Thursday, December 18, 2008

What to do with all this cash?

What would you do with a boatload of cash? Sit on it? Pay off some debt?

That's the good problem one reader asked me about earlier this week:

I am sitting on a decent amount of cash right now. I have some consumer (credit card) debt but at very low interest rates, like 1.9% and the highest 7.9%. I also have one zero rate card that I am going to pay off. I also have a car loan with about $15K left at about 6%.

I have twice as much cash as consumer debt and theoretically I could pay it all off today but that would leave no cushion. I've lost about 15% in the market - so not so bad compared to a lot of folks. I had been putting aside money for a [home] down payment, but [my job] is talking layoffs. I don't think I'll be targeted…still I am cautious.

What would you do?


Well, since you asked: I wouldn't worry about the losses in the market that much, especially if the hits you've taken are in a retirement account and you're under age 40. You have time for those investments to come back from the grave.


As far as the cash, it's great that you have a lot of cash saved up (I wish I did!), but all that credit card debt isn't good. Take a glass-half-empty approach: on one hand, you have twice as much cash as you do debt. On the other, if you're laid, off you could wind up spending half your cash reserves on debt, leaving you with much less of a cushion than it looks like you have.


What I'd do is find a comfortable balance between paying off as much of the credit card debt as you can while keeping six months to a year of cash in case your job gets funky. If possible, pay off the highest-rate card completely, keeping in mind that credit card companies are under duress and are jacking up rates even on good customers these days.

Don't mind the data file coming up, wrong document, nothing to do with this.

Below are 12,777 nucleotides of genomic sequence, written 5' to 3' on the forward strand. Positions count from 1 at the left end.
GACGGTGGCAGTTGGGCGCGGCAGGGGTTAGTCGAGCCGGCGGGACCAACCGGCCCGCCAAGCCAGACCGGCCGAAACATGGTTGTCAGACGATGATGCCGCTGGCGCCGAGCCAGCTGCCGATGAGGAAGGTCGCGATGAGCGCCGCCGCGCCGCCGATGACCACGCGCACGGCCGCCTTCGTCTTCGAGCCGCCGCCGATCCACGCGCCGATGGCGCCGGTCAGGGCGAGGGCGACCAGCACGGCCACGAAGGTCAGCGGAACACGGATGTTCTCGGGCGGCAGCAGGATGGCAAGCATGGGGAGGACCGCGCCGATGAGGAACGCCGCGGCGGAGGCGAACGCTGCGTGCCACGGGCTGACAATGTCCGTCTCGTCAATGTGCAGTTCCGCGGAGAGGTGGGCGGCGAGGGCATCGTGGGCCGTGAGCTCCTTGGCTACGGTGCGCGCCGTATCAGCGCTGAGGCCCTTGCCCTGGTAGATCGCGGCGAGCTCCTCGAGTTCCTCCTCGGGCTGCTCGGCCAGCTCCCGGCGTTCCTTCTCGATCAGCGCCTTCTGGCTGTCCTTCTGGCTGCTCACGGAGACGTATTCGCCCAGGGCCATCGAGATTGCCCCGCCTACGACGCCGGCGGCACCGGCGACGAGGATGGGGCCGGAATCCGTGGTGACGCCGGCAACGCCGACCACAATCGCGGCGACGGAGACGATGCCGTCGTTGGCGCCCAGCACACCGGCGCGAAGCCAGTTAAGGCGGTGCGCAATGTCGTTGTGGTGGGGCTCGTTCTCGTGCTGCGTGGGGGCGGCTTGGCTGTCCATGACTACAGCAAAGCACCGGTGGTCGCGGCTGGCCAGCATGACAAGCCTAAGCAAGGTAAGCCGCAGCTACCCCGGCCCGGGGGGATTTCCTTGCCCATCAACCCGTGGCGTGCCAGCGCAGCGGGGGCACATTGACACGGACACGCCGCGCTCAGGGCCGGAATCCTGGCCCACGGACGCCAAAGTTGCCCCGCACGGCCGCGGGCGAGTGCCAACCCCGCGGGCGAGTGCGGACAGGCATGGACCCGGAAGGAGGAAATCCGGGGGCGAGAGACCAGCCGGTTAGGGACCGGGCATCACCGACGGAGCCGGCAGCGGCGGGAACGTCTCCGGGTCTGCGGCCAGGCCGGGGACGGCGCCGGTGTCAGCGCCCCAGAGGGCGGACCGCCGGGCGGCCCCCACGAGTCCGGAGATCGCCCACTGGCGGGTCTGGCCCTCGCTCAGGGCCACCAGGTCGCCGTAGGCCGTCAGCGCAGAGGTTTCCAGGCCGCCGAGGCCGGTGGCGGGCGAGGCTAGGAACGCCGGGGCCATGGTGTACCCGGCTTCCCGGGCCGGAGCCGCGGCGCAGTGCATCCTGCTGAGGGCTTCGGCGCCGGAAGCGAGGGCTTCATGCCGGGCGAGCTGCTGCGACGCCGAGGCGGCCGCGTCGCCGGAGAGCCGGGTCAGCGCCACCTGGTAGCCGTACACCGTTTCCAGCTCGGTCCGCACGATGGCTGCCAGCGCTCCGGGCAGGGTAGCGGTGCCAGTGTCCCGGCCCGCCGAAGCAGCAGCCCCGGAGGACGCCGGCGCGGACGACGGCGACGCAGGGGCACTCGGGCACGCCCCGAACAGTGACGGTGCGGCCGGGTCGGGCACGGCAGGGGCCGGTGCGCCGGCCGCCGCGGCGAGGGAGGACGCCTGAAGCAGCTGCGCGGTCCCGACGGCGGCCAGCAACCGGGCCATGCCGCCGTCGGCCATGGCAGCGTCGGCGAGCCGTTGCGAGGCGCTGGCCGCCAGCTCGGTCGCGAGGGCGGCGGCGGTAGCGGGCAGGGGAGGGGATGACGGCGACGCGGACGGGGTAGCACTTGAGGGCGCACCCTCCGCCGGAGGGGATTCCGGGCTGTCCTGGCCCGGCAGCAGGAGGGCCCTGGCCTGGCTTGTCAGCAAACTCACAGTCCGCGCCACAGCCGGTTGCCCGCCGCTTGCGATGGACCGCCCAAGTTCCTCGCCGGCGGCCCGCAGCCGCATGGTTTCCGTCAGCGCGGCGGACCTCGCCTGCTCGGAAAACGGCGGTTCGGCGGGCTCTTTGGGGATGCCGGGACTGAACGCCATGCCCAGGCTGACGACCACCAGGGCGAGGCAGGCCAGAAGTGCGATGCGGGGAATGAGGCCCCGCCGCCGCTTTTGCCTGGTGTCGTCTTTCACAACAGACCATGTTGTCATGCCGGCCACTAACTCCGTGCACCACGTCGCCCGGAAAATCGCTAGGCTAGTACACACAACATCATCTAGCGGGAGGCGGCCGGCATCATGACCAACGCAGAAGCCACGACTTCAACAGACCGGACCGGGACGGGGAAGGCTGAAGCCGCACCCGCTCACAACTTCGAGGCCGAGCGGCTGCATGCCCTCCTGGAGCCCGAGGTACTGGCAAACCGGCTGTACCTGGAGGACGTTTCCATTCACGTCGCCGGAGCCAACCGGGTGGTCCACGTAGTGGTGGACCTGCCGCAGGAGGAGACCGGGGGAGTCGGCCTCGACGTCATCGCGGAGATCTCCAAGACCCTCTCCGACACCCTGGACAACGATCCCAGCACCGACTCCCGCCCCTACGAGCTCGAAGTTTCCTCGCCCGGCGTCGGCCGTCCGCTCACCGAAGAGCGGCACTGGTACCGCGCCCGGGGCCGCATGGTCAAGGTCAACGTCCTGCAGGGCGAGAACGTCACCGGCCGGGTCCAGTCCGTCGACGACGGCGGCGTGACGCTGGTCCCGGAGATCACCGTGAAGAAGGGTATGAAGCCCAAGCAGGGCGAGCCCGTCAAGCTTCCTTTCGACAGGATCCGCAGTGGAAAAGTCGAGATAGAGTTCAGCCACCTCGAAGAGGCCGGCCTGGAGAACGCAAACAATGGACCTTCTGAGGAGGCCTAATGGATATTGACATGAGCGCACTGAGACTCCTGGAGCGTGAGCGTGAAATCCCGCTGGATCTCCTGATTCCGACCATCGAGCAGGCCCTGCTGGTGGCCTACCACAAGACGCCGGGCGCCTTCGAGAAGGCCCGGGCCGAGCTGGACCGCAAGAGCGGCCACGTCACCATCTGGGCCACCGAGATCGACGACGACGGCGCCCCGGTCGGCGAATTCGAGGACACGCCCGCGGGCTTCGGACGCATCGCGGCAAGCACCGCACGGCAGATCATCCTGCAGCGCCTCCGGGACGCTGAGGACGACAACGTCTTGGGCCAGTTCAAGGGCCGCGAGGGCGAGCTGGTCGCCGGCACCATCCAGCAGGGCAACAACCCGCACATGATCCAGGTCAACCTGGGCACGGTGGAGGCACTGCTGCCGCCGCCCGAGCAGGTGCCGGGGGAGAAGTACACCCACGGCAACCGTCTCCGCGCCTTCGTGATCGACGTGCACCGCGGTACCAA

Don't worry about the car note since as long as you're making regular payments and not falling behind, the lender can't jack up the rate. Lastly, start putting your feelers out about a new gig! If you're safe, that's good, but knowing your organization is shrinking should be motivation enough to see what else is out there, just in case.


Good luck.







1 comment:

Mary said...

Score 1 for the consumer

Credit card crackdown OK’d
Posted: 04:10 PM ET

By Jessica Dickler
CNNMoney.com staff writer
NEW YORK (CNNMoney.com) — Cash-strapped consumers got some welcome news Thursday when regulators voted to rein in controversial credit card practices.

The Federal Reserve Board, the Office of Thrift Supervision and the National Credit Union Administration, all approved the regulation, which is expected to take effect by July 2010.

The rules prohibit banks from practices such as raising the interest rates on pre-existing credit card balances unless a payment is over 30 days late, and applying payments in a way that maximizes interest penalties. They also mark an end to double-cycle billing, which averages out the balance from two previous bills. That means that consumers who carry a balance will no longer get hit with retroactive interest on their previous month’s bill.

Consumers will also be given a reasonable amount of time to make payments, and payments will be applied to higher-rate balances first, to reduce interest penalties and fees. Credit card statements will clearly list the time of day that a payment is due, and any changes to accounts will be in bold or listed separately.

And, finally, no more universal defaults — a policy that allowed credit card issuers to increase the interest rate on one card if a customer missed a payment on another card.